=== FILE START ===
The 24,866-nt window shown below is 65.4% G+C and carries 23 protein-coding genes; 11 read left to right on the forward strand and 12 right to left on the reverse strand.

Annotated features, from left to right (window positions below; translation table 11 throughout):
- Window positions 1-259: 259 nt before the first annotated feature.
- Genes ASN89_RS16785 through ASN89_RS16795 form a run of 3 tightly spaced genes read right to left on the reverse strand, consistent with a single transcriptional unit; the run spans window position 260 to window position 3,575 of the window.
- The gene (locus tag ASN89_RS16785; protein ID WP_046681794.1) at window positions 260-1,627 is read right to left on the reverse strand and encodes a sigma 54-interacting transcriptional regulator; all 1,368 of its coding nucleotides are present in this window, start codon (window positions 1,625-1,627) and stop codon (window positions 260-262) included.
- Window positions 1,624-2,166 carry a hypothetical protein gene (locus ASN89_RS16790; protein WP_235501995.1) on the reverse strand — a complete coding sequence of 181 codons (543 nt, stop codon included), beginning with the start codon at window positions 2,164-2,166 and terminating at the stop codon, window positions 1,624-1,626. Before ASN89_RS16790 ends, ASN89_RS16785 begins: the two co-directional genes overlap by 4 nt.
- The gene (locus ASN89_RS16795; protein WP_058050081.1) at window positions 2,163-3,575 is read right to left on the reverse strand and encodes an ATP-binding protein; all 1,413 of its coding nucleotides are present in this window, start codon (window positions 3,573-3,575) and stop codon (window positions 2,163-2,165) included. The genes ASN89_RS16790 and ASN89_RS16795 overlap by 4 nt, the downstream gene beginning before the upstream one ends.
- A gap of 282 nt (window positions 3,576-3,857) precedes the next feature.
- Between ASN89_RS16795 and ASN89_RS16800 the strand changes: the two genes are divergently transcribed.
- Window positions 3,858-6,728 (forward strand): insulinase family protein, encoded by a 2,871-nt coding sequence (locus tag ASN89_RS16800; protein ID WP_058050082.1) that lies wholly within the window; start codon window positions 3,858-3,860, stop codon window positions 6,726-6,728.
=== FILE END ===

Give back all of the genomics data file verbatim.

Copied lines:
The 24,866-nt window shown below is 65.4% G+C and carries 23 protein-coding genes; 11 read left to right on the forward strand and 12 right to left on the reverse strand.

Annotated features, from left to right (window positions below; translation table 11 throughout):
- Window positions 1-259: 259 nt before the first annotated feature.
- Genes ASN89_RS16785 through ASN89_RS16795 form a run of 3 tightly spaced genes read right to left on the reverse strand, consistent with a single transcriptional unit; the run spans window position 260 to window position 3,575 of the window.
- The gene (locus tag ASN89_RS16785; protein ID WP_046681794.1) at window positions 260-1,627 is read right to left on the reverse strand and encodes a sigma 54-interacting transcriptional regulator; all 1,368 of its coding nucleotides are present in this window, start codon (window positions 1,625-1,627) and stop codon (window positions 260-262) included.
- Window positions 1,624-2,166 carry a hypothetical protein gene (locus ASN89_RS16790; protein WP_235501995.1) on the reverse strand — a complete coding sequence of 181 codons (543 nt, stop codon included), beginning with the start codon at window positions 2,164-2,166 and terminating at the stop codon, window positions 1,624-1,626. Before ASN89_RS16790 ends, ASN89_RS16785 begins: the two co-directional genes overlap by 4 nt.
- The gene (locus ASN89_RS16795; protein WP_058050081.1) at window positions 2,163-3,575 is read right to left on the reverse strand and encodes an ATP-binding protein; all 1,413 of its coding nucleotides are present in this window, start codon (window positions 3,573-3,575) and stop codon (window positions 2,163-2,165) included. The genes ASN89_RS16790 and ASN89_RS16795 overlap by 4 nt, the downstream gene beginning before the upstream one ends.
- A gap of 282 nt (window positions 3,576-3,857) precedes the next feature.
- Between ASN89_RS16795 and ASN89_RS16800 the strand changes: the two genes are divergently transcribed.
- Window positions 3,858-6,728 (forward strand): insulinase family protein, encoded by a 2,871-nt coding sequence (locus tag ASN89_RS16800; protein ID WP_058050082.1) that lies wholly within the window; start codon window positions 3,858-3,860, stop codon window positions 6,726-6,728.